Economics and time
from David Ruccio
Time poses a real problem in economics, both mainstream and heterodox. Mainstream economists tend to eliminate time entirely from their models, while heterodox economists often invoke time as a continuum, with an uncertain future and a stable, known present and past.
However, recent discoveries in physics require us to rethink our understanding of time. In particular, according to Robert Lanza, “whether events happened in the past may not be determined until sometime in your future—and may even depend on actions that you haven’t taken yet.”
In 2002, scientists carried out an amazing experiment, which showed that particles of light “photons” knew — in advance −- what their distant twins would do in the future. They tested the communication between pairs of photons — whether to be either a wave or a particle. Researchers stretched the distance one of the photons had to take to reach its detector, so that the other photon would hit its own detector first. The photons taking this path already finished their journeys -− they either collapse into a particle or don’t before their twin encounters a scrambling device. Somehow, the particles acted on this information before it happened, and across distances instantaneously as if there was no space or time between them. They decided not to become particles before their twin ever encounterd the scrambler. It doesn’t matter how we set up the experiment. Our mind and its knowledge is the only thing that determines how they behave. Experiments consistently confirm these observer-dependent effects.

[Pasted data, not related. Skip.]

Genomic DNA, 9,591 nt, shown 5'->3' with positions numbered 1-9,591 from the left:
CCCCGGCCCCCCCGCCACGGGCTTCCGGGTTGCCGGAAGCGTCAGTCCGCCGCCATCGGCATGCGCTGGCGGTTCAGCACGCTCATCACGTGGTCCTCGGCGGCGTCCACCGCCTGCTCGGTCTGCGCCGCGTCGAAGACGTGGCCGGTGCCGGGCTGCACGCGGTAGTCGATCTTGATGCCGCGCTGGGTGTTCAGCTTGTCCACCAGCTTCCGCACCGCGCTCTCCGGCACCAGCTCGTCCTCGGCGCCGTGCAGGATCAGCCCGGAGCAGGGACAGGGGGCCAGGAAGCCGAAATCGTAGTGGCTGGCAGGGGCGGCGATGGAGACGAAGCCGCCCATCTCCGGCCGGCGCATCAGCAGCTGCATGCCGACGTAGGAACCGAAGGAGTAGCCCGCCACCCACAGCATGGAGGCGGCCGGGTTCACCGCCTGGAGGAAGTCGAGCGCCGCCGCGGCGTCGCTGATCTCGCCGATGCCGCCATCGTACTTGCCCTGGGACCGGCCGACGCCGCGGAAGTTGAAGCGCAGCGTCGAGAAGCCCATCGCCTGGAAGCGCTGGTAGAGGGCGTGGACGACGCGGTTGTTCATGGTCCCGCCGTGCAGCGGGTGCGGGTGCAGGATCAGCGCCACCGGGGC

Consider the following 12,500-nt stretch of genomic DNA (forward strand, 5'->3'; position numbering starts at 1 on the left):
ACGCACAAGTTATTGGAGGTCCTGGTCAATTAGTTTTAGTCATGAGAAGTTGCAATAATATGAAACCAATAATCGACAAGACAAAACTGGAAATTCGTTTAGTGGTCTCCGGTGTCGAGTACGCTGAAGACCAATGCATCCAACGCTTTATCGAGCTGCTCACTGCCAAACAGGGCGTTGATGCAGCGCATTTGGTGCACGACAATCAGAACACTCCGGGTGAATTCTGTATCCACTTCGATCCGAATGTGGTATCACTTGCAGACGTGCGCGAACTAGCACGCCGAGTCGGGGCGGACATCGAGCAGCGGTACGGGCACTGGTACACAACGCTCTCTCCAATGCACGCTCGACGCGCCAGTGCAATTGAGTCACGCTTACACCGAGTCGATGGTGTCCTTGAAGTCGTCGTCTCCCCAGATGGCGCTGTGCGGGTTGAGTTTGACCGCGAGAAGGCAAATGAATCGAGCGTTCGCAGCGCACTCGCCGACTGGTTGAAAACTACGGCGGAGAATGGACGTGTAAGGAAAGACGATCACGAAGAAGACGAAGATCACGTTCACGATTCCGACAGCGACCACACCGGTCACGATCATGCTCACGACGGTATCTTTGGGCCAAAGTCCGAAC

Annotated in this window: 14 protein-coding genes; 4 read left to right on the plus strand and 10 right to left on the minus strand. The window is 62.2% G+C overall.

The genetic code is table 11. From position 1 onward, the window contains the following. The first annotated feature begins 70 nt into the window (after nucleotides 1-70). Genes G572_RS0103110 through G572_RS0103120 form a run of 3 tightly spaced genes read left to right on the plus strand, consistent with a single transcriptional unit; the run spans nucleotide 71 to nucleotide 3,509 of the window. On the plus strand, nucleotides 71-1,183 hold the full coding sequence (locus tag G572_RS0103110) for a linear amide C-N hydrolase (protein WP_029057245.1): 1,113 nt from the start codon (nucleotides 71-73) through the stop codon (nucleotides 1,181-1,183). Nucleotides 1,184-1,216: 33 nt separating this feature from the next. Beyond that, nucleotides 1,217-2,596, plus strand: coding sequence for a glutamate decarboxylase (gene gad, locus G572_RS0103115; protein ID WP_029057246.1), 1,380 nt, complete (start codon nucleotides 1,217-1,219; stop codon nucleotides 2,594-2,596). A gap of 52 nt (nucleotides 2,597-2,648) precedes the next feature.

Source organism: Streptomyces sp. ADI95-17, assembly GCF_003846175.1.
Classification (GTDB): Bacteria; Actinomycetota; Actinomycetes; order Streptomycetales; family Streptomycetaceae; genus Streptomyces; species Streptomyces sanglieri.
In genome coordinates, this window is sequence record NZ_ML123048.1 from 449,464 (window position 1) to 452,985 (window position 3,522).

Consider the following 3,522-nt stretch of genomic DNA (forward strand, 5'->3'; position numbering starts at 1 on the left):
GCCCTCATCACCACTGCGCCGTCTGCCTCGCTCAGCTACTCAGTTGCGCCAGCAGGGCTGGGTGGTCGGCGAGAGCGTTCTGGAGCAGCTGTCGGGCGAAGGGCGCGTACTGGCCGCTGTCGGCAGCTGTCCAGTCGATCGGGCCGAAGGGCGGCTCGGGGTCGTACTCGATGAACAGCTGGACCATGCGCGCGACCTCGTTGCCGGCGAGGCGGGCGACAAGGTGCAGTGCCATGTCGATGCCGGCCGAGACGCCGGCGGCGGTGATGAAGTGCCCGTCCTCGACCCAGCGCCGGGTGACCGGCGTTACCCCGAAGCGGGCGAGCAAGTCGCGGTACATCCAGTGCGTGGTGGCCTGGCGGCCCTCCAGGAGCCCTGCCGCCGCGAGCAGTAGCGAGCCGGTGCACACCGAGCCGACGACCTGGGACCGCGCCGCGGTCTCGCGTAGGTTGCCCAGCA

According to Lanza, what this means is that “choices you haven’t made yet might determine which of your childhood friends are still alive, or whether your dog got hit by a car yesterday.”
In terms of economics, what it means is that future economic events—policies, strategies, and theories—may determine which of the many economic possibilities in the past actually occurs. Right now, of course, we just don’t know. But we can certainly imagine a future when, under radically different economic and social conditions, the present common sense will have been changed to recognize capitalism as a long-past nightmare. Or maybe it’s already happening. . .